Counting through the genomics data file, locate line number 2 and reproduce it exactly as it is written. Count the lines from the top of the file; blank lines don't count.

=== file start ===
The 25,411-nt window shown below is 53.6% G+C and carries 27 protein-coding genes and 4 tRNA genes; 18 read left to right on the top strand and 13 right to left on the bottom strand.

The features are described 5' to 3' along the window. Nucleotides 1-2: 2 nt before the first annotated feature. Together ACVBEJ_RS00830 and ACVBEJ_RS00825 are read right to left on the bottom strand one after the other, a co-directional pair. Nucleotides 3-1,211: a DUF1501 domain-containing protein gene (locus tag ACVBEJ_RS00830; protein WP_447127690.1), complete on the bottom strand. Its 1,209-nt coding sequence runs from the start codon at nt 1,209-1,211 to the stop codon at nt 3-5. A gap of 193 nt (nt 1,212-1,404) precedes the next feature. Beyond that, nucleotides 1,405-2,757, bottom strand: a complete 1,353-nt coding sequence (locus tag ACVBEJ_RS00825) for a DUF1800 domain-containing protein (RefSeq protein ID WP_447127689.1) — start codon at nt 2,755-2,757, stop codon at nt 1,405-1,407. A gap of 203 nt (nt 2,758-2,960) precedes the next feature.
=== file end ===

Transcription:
The features are described 5' to 3' along the window. Nucleotides 1-2: 2 nt before the first annotated feature. Together ACVBEJ_RS00830 and ACVBEJ_RS00825 are read right to left on the bottom strand one after the other, a co-directional pair. Nucleotides 3-1,211: a DUF1501 domain-containing protein gene (locus tag ACVBEJ_RS00830; protein WP_447127690.1), complete on the bottom strand. Its 1,209-nt coding sequence runs from the start codon at nt 1,209-1,211 to the stop codon at nt 3-5. A gap of 193 nt (nt 1,212-1,404) precedes the next feature. Beyond that, nucleotides 1,405-2,757, bottom strand: a complete 1,353-nt coding sequence (locus tag ACVBEJ_RS00825) for a DUF1800 domain-containing protein (RefSeq protein ID WP_447127689.1) — start codon at nt 2,755-2,757, stop codon at nt 1,405-1,407. A gap of 203 nt (nt 2,758-2,960) precedes the next feature.